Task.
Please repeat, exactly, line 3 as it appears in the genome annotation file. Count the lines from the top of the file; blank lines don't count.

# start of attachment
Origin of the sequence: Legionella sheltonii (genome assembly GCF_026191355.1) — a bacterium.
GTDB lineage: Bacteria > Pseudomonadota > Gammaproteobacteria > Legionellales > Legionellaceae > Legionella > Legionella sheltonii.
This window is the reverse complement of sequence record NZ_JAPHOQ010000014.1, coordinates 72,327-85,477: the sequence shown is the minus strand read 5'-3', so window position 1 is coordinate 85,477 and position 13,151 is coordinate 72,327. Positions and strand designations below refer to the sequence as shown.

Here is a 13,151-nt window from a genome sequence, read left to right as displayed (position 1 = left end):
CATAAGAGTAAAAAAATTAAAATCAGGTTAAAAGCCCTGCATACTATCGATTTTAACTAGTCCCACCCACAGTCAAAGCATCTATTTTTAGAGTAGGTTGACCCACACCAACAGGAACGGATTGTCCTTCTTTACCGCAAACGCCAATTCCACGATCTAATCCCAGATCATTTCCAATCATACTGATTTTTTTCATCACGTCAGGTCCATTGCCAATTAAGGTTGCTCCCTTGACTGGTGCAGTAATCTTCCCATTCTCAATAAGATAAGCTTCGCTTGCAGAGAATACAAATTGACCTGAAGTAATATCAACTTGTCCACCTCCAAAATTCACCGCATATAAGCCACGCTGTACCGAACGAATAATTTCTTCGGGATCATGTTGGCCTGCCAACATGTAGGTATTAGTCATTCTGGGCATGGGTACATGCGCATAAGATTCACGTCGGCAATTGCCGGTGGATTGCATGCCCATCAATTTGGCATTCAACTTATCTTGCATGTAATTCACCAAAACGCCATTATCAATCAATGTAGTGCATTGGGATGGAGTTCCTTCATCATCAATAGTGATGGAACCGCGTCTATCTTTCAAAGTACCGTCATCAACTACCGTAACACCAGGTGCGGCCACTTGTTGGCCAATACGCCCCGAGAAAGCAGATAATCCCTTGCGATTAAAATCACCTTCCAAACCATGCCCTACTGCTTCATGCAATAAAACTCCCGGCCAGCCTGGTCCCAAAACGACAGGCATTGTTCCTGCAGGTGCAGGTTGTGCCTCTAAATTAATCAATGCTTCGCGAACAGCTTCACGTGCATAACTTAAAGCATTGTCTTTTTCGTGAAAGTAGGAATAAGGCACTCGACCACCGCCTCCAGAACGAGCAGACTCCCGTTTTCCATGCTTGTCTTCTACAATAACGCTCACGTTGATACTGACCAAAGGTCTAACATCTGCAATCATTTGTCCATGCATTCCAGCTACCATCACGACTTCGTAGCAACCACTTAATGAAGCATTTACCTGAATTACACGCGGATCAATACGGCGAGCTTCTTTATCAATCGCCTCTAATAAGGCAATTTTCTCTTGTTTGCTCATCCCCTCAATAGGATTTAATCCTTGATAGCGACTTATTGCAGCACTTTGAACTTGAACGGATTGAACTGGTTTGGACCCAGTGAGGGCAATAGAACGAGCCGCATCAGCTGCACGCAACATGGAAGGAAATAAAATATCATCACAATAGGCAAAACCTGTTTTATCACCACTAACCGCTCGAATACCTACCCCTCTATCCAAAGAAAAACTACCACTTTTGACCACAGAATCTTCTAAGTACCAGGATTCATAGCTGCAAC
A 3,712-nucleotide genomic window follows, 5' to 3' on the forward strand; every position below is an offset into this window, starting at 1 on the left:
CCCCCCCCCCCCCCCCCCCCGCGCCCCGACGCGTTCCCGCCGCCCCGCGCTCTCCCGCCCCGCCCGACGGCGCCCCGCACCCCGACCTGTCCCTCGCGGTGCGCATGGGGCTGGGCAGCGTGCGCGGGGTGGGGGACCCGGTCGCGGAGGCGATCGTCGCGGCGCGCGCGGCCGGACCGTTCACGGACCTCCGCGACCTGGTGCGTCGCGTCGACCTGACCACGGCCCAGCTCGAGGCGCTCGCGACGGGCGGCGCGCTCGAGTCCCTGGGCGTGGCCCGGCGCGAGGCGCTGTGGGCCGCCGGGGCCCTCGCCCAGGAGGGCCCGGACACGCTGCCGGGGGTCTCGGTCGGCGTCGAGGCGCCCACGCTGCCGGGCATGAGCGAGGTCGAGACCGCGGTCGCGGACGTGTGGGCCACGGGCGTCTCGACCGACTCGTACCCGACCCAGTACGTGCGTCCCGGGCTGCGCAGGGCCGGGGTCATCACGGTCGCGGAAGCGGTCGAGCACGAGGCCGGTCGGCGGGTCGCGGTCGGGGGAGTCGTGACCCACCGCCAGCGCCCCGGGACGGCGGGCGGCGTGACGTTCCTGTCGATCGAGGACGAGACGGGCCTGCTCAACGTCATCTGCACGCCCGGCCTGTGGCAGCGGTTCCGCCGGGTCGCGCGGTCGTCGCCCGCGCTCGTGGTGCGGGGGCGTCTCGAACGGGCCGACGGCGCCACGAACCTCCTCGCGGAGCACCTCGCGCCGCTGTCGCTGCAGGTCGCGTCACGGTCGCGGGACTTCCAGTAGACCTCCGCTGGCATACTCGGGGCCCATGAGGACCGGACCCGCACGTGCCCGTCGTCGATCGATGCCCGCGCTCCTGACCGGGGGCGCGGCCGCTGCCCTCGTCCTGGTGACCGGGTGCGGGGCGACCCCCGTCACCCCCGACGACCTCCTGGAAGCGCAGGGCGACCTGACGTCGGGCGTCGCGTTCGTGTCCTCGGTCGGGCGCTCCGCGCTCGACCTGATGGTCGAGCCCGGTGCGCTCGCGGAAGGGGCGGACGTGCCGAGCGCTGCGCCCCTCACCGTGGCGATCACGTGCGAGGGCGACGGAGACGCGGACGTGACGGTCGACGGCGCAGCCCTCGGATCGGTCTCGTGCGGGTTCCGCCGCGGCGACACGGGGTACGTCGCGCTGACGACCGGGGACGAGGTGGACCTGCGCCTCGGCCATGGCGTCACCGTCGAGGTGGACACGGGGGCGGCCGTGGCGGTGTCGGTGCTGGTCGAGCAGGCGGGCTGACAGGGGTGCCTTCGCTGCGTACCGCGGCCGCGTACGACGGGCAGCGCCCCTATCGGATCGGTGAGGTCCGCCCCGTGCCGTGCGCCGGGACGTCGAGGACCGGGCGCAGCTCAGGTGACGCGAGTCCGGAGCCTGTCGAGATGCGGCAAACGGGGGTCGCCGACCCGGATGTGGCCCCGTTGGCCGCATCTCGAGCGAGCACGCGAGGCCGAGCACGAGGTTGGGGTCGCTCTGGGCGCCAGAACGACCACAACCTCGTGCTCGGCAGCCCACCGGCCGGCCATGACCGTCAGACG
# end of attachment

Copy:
This window is the reverse complement of sequence record NZ_JAPHOQ010000014.1, coordinates 72,327-85,477: the sequence shown is the minus strand read 5'-3', so window position 1 is coordinate 85,477 and position 13,151 is coordinate 72,327. Positions and strand designations below refer to the sequence as shown.